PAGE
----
2. Adopt diplomatic finesse
A major component of any successful diplomatic effort is the ability of disputing parties to suppress mutually-antagonizing rhetoric and maintain a level of subtlety in bilateral engagements. While it might make sense to seek the help of external powers to partially remedy the power asymmetry in Philippine-China relations, explicitly calling for more foreign military assistance also strengthens the hands of hawkish elements, which call for confrontation and escalation.
3. Reach out to the moderates
The Chinese leadership is not a monolithic lot, for there are both moderate as well as hawkish tendencies within the top leadership. As much as we should oppose Beijing’s claims to “indisputable” and “inherent” sovereignty over features in the West Philippine Sea, we should also bear in mind that China wants to be seen as a responsible actor in East Asia.
4. See the bigger picture
You can choose your friends, but not your neighbors. China and its inexorable rise as the preeminent power in East Asia is a reality that we can’t deny, hence engagement and mutual-accommodation is unavoidable. With China emerging as a global economic superpower, it will be a crucial source of trade, investments, and technology for developing countries like the Philippines.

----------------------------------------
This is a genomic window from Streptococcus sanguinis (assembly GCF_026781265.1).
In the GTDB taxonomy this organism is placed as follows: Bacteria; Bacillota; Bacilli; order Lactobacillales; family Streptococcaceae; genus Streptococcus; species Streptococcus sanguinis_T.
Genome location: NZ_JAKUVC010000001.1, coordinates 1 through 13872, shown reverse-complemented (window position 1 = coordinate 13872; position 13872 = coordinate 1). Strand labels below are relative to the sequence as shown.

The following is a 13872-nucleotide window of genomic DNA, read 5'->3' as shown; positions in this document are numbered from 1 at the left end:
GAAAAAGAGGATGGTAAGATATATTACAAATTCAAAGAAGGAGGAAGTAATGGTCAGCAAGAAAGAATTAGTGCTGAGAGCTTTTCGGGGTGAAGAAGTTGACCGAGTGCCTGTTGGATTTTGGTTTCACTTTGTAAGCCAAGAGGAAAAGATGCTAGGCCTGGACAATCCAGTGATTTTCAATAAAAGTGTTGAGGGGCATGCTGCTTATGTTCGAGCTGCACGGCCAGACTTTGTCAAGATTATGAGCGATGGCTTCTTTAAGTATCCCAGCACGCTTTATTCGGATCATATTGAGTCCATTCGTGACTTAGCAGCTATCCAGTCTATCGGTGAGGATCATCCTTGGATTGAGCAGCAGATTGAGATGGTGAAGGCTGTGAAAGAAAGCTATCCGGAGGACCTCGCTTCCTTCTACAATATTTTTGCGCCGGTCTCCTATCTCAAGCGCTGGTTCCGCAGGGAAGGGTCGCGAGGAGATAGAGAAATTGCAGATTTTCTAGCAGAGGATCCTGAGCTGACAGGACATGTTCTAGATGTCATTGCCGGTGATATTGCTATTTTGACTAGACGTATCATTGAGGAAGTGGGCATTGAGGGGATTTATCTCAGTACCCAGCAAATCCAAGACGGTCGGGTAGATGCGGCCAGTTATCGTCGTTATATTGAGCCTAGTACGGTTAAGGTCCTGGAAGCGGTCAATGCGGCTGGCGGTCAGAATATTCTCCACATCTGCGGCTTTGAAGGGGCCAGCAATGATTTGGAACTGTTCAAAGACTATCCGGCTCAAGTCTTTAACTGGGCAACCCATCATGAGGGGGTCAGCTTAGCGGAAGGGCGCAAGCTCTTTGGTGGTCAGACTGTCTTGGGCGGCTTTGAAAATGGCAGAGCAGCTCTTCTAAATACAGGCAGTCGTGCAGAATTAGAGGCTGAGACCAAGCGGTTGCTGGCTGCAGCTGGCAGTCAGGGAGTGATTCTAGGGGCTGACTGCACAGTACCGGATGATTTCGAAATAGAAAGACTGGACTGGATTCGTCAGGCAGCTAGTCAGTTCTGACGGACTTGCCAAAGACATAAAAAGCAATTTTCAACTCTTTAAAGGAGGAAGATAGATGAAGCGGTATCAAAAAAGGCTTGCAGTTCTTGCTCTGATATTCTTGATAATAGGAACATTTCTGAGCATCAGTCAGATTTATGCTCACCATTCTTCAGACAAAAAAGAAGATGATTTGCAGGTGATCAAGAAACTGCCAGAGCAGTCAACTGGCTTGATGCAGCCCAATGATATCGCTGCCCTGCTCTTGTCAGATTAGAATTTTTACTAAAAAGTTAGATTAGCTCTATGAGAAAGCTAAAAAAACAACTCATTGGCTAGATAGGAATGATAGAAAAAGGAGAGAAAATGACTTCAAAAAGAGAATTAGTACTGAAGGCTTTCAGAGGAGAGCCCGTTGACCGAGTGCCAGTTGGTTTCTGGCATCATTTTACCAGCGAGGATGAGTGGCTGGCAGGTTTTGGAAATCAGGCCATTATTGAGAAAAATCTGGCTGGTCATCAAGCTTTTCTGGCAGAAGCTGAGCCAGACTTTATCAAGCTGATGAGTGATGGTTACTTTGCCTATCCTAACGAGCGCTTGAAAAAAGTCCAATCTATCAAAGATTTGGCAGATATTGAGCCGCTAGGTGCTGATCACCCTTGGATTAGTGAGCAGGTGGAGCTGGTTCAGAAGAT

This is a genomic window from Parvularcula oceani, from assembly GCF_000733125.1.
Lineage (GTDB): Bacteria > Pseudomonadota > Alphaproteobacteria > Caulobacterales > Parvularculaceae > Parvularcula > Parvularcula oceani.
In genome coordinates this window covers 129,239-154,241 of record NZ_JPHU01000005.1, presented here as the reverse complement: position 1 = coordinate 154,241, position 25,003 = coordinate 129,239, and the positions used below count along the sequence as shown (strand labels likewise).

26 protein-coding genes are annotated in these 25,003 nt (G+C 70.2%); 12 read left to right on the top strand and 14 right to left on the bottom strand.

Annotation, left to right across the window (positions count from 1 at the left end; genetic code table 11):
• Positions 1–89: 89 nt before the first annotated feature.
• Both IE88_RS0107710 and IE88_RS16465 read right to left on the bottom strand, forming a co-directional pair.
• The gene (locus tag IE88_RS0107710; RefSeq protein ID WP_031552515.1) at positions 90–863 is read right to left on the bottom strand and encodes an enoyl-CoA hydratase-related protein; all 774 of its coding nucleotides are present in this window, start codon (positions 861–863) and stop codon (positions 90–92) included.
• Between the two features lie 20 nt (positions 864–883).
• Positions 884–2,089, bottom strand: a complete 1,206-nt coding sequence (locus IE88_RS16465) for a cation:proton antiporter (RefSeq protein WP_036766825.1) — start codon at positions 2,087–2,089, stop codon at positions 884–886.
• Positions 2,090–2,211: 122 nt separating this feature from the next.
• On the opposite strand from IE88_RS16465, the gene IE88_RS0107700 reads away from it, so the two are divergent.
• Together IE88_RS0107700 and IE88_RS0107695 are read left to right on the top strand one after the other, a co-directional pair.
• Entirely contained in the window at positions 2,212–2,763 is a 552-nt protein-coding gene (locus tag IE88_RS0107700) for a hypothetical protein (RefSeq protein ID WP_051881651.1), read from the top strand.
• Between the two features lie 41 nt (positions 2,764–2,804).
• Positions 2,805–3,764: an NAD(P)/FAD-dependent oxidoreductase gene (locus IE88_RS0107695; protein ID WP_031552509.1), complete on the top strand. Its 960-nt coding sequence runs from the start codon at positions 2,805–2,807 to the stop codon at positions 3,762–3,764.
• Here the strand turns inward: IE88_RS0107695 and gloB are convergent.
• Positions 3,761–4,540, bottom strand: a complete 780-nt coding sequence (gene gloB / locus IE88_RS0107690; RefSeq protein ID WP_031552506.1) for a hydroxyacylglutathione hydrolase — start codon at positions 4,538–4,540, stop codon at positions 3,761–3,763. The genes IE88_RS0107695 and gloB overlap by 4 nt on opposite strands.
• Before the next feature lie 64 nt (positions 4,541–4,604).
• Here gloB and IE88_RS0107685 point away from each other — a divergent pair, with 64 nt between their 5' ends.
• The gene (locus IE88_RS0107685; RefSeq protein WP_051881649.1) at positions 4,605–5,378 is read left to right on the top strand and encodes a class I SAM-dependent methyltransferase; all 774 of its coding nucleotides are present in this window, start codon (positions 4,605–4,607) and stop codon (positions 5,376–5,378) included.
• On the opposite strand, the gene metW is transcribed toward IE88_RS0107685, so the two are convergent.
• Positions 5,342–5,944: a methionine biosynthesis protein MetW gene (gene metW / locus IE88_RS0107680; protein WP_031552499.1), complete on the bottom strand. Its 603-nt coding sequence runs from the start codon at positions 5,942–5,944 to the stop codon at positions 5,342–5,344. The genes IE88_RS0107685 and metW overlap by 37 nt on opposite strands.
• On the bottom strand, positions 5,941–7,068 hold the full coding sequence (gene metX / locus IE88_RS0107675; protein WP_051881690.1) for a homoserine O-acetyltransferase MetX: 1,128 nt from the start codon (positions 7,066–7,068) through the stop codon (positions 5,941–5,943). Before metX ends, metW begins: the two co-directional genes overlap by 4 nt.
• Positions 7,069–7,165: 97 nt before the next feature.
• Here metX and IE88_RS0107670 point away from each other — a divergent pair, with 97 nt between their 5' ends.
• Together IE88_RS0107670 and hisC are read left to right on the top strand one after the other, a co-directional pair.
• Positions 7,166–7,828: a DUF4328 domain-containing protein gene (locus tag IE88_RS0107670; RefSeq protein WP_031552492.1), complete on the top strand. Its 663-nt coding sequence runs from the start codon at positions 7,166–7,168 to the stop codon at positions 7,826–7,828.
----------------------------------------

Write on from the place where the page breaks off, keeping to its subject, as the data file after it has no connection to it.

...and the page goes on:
5. Consider joint-development
Based on my conversations with varying government officials, diplomats, and journalists across the region, China, as late as 2011, was willing to consider to temporarily shelving aside sovereignty issues in order to facilitate joint-development in the contested territories. Given the rise of popular nationalism in China, and the leadership’s desperation for maintaining political legitimacy, it is almost impossible to expect Beijing to drop its maritime claims. But the negotiation of a transparent, mutually-satisfying joint-development scheme over some contested territories is conceivable. —  KDM, GMA News 

Richard Javad Heydarian is a lecturer in international affairs at Ateneo De Manila University, and a columnist at Asia Times and Huffington Post. He has been a regular commentator and speaker on South China Sea disputes in varying fora in the Philippines and the Asia-Pacific region.